Plans for organ donation memorial announced


A new memorial for Scottish organ and tissue donors is to be situated in the Royal Botanic Garden in Edinburgh.

The memorial will be designed as a lasting tribute to Scottish organ and tissue donors who generously made the decision to donate their organs after their death so that others might live. The memorial will allow the families of donors, transplant recipients and others whose lives have been touched by donation or transplantation a place for quiet contemplation and to celebrate the kindness of giving and sharing.

The artist appointed to carry out this task is Alec Finlay. Scottish born Alec is an internationally acclaimed artist who is currently based in Edinburgh. His work reflects on human interaction with the natural environment.

Minister for Public Health Michael Matheson said:

“We are delighted to have an artist of Alec’s calibre and reputation involved in the creation of this memorial. We are also very grateful to the Royal Botanic Garden Edinburgh for their support and for giving us a home for this project

“Through the selfless generosity of organ donors and their families, who at a time of great tragedy honour their loved-ones wishes, many lives are saved and transplant recipients go on to lead full and active lives. It is right and fitting that we should acknowledge the gift that is given through organ donation with a public memorial.”

Artist Alec Finlay said:

“I really wanted to be involved in this project, there is no better task for an artist or poet than to respond to complex and deep emotions, which this memorial is bound to bring up. It will be challenging, of course, because you are dealing with people’s experiences.

“I remember something the writer Jenny Diski said about weakness being a part of life. Illness, loss and death, we all need to come to terms with these. But when it comes to organ donation, this takes on a specific intensity because in our time, and never before, we have evolved through medical possibility. There is a relationship between life and death through the gifting of organs. It’s a remarkable thing and yet it exists within a health system that belongs to all of us in Scotland.

“No one involved in organ donation thinks this is a simple concept but it is a reminder that we are all connected to one another, and that we can, potentially, help one another.”

Donor families, transplant recipients and healthcare professionals are working closely with Alec Finlay and also with experts from the art world to develop this beautiful and lasting tribute to Scottish organ and tissue donors. It will be a living memorial which will involve planting and landscaping that will fit perfectly into the beautiful surroundings of the Garden.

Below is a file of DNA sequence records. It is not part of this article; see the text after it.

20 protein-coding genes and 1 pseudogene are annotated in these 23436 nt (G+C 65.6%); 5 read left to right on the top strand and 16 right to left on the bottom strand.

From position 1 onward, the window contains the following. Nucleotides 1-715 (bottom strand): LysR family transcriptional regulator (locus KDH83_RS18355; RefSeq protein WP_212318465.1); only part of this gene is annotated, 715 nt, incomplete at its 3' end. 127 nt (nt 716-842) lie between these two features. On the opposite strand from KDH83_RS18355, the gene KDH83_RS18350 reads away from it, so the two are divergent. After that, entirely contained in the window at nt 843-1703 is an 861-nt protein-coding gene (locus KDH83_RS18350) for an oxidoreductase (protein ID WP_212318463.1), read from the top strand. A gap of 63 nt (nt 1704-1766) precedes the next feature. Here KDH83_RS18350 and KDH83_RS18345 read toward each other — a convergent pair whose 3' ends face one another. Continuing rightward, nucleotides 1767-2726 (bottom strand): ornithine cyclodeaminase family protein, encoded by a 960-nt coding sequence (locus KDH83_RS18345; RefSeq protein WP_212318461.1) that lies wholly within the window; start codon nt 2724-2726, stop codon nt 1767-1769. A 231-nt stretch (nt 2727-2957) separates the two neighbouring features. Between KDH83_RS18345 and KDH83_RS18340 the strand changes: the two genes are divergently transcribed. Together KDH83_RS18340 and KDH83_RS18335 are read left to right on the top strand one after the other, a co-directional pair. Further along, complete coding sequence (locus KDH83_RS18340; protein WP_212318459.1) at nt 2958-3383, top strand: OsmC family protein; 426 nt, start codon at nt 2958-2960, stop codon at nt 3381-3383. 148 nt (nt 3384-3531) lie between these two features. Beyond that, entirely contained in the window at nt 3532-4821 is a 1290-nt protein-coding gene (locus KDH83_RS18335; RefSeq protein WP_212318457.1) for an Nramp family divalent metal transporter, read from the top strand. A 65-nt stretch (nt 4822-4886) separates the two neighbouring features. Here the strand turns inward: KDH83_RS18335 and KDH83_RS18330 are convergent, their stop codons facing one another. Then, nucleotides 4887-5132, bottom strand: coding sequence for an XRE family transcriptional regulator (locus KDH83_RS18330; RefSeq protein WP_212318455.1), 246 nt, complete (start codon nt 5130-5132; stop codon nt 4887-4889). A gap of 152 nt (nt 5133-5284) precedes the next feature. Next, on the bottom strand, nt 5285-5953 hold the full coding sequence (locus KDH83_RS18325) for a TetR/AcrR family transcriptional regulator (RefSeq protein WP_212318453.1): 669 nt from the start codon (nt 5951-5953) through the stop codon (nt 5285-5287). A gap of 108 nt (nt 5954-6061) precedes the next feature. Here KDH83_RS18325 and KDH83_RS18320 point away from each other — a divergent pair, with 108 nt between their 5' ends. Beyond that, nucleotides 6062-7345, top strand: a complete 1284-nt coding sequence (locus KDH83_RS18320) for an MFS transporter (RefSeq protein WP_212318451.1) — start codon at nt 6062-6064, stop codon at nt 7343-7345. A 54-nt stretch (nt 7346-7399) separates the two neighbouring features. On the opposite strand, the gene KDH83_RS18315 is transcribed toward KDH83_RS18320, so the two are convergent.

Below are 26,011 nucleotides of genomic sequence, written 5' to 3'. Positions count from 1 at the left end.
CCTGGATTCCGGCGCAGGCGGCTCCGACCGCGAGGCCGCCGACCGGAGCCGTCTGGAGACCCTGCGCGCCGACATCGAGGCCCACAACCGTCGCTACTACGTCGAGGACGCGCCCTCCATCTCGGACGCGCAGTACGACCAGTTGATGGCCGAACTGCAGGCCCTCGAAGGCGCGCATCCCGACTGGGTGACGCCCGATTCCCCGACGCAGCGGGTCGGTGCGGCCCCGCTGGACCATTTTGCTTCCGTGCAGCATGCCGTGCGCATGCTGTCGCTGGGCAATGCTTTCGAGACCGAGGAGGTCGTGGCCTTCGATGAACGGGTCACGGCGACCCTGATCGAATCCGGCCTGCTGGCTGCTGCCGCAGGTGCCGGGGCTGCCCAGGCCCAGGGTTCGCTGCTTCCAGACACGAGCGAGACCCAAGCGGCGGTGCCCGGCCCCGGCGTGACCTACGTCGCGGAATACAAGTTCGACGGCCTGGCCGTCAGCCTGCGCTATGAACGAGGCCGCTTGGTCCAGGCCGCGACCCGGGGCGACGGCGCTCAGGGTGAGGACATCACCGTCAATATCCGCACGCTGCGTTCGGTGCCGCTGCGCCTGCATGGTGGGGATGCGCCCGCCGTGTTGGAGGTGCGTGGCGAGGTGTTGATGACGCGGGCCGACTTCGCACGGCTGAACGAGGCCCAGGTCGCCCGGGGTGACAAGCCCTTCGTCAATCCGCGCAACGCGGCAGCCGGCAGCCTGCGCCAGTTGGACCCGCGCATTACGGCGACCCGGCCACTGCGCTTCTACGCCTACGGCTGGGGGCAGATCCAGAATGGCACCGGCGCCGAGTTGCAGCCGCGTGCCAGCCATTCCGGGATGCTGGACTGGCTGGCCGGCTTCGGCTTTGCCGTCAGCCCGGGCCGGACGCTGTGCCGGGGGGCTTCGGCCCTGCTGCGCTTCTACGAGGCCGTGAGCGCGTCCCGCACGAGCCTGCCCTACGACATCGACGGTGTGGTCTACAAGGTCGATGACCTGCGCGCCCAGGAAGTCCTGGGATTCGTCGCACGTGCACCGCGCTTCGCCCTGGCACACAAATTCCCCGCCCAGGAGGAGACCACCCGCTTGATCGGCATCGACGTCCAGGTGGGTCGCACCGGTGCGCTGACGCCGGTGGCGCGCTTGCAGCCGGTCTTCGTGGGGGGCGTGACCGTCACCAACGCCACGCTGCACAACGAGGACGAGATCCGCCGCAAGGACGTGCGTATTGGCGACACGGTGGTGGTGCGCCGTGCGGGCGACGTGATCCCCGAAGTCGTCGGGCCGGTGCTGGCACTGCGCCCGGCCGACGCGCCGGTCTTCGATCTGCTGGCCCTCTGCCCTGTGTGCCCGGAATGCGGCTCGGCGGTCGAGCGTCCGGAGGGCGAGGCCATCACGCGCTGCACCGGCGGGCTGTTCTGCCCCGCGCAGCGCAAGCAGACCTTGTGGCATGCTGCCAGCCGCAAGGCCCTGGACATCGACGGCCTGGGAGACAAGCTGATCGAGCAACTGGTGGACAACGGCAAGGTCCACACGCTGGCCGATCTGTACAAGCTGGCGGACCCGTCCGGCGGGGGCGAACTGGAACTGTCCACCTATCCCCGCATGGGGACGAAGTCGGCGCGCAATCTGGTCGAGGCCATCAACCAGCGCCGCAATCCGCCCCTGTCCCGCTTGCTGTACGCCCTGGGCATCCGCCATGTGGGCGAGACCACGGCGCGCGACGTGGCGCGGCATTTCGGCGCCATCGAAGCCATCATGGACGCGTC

Organ and tissue transplantation touches the lives of young and old and the memorial will recognise this. Importantly, it will also reflect the themes and values of organ donation and transplantation such as generosity, sensitivity, thoughtfulness and the giving of the gift of life.

Director of Horticulture at RBGE Dr David Rae said the organisation was proud to be hosting the memorial and added:

“It is a quiet, tranquil site surrounded by Scottish native species. We are sure that the artwork and its location will create a sensitive and inspiring memorial for all those affected by transplantation and donation and are pleased that the whole project has developed in a truly collaborative way involving all concerned.”

The Royal Botanic Garden Edinburgh was chosen as a home for the memorial because of the beauty and tranquillity of the surroundings and because of its world-wide reputation as a base for contemporary art.

A working group has been established for the memorial made up of those who have donated loved one’s organs and those who have received organs.

Sandra Warden donated her 11-year-old daughter Rachel’s organs, saving three lives, she explained:

“Having a national memorial to recognise and remember all those who, in death were able to give the greatest gift of all – that of life – is very important.

“I hope it will make people think about organ donation and discuss with their loved ones what they would like them do if anything ever happened to them. From when she was very young Rachel understood organ donation and made me promise we would donate her organs if anything ever happened to her and we fulfilled her wishes.”

Gill Hollis, who is the recipient of a lung transplant and also on the working group, said: “The national organ donation memorial is very important to me. My transplant anniversary is now more important than my real birthday and I try to make the most of every day, not just for me and my family, but also for the person whose life saved mine.

“It’s impossible to thank my donor enough for the gift they gave me, but I’m really looking forward to having a place that recognises and remembers them.”